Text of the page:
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From Leo Simons <leosim...@apache.org>
Subject Re: [RT] Moving gump forward
Date Mon, 08 Mar 2004 12:10:14 GMT
Stefano Mazzocchi wrote:
> RT is where you throw you thought in the mix and see what happens. It 
> could be the best thing or the most silly idea.

this is a good one. Summary of some important thoughts so far.

>   Gump social maintenance costs are still too high on the gumpmaisters 
> and not well distributed horizontally across the various projects.

indeed. Gump as a social experiment takes its toll on the experimentors.

> As I said previously, gump is just too verbose. Beside gump own 
> developers, Gump is the kind of web site that you look at only when 
> there are problems.

you know, I'm inclined to design a 'mock' workflow package here, conduct 
tests of people's behaviour, improve the mock, etc. The gump workflow is 
*complex*.

Not that I actually know much about user interface testing ;)

> at this point I'll let the discussion start on what should be on that page.

we need guinea pigs :-D

                            = Workflow =

let's try to describe the optimal gump workflow. I've found (in 
describing this to other people), that the current gump workflow is much 
like working on (someone else's) spagetti code. It seems we need the 
equivalent of "code insight" features.

How would that work? Send me an e-mail saying my project failed to 
build. Include a link that will take me to the (highlighted) part of the 
build output that seems to be the problem. Make references to classnames 
'n stuff clickable. Clicking on a classname (ie as spit out by the 
compiler when there's a problem) takes me to the build log of the 
dependency.

If another project failed because of my change, send me an e-mail 
pointing to that failure (those failures). Indicate the classes that 
seem to be the problem. Tell me when the project started failing and 
provide me a ViewCVS link that indicates the class that is apparently 
causing problems for the other project.

As a first step, let people look at the cvs history themselves.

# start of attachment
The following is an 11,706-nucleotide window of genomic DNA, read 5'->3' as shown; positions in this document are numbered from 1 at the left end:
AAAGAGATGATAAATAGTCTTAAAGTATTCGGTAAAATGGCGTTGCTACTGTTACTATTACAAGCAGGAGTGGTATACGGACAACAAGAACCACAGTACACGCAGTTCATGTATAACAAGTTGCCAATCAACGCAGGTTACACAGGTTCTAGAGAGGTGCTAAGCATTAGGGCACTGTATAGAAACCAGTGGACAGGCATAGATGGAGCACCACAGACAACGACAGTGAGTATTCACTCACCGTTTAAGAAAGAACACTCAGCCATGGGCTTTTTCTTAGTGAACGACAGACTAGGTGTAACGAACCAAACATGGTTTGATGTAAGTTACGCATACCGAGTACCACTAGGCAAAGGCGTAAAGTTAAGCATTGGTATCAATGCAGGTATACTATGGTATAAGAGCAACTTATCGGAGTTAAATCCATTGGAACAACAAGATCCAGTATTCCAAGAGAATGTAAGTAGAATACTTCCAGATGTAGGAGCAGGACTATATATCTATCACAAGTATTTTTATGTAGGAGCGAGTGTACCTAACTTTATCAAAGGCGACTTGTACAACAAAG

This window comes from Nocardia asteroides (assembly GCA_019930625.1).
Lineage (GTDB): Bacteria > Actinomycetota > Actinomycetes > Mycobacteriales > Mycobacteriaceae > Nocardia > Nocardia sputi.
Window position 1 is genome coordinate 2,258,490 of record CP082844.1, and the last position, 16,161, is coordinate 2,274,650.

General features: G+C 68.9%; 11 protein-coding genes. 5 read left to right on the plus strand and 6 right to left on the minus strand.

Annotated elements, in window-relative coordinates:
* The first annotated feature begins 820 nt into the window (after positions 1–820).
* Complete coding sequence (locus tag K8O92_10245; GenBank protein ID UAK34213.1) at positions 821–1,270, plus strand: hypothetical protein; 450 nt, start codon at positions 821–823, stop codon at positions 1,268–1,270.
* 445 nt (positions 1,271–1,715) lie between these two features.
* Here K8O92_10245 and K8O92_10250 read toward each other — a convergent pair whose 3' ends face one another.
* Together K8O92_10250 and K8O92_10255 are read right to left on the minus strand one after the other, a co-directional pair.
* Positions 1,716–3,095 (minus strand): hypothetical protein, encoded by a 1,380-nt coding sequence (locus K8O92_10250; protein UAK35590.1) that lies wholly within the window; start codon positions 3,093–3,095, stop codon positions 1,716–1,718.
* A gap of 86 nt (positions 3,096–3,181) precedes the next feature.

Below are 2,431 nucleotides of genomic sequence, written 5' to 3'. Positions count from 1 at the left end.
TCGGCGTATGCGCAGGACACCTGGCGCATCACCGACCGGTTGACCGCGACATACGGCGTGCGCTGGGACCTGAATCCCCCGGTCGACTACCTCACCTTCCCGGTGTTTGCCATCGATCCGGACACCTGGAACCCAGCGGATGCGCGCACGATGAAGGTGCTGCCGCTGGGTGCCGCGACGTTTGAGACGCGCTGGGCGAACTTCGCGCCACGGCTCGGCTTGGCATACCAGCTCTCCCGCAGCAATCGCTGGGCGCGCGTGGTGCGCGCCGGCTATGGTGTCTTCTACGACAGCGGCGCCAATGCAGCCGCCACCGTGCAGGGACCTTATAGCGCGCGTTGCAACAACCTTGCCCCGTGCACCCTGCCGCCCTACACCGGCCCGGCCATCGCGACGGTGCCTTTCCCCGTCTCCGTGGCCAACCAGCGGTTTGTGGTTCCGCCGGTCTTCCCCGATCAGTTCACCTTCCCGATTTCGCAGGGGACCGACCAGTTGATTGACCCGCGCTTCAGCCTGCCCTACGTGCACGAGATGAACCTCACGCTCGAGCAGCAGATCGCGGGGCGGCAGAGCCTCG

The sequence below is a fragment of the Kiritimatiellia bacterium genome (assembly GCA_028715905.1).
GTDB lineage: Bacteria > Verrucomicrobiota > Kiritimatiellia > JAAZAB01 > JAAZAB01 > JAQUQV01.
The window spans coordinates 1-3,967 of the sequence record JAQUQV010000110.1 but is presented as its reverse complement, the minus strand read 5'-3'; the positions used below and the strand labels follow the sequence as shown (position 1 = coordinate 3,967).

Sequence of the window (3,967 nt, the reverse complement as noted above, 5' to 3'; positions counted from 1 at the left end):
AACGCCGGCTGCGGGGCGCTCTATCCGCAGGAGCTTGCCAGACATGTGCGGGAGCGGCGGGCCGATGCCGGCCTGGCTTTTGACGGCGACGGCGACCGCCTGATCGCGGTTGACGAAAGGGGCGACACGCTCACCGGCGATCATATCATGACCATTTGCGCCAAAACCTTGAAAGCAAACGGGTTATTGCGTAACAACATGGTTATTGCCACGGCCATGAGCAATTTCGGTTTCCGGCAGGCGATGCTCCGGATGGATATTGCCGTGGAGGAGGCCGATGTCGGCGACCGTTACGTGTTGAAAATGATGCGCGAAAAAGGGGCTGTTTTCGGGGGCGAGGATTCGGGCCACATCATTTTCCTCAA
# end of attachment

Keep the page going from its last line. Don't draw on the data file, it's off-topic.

Automation seems nice, but there's also a lot that can be done just by 
making the UI as powerful as possible.

But since we're going by leaps and bounds right now...we need a 
wiki-style workflow. Ditch CVS and provide me with an "edit this 
descriptor" page. The task of finding the right descriptor to edit can 
be several minutes of work. That should change to several seconds.

                        = The Human Factor =

What I really like about gump is the principle that we emulate developer 
behaviour as much as possible.

We could just let the metadata point to the sources, do away with ant 
alltogether, and implement an IDE-like compiler. But then gump would be 
able to build lots of things that might fail to build on the commandline.

               = The friggin' broken buildsystem =

It's not always a classfile change that broke things. In the avalon 
case, for example, the projects that are failing to build haven't seen 
very significant API change. The build itself is broken.

Maybe we should fall back to trying a non-ant build when that happens. 
Is it possible to detect an ant (or maven) failure as opposed to an api 
change? Is it worthwhile to seperate it out.

                     = Let's go relational =

We want to build a complex, flexible, relational model of all these 
builds. Maybe its just me, but XML doesn't express that too well. It's 
much easier to express some fomrs of "intelligence" in SQL.

> Enough brainstorming for tonight.

I have more to say, but gotta run right now :-D

-- 
cheers,

- Leo Simons

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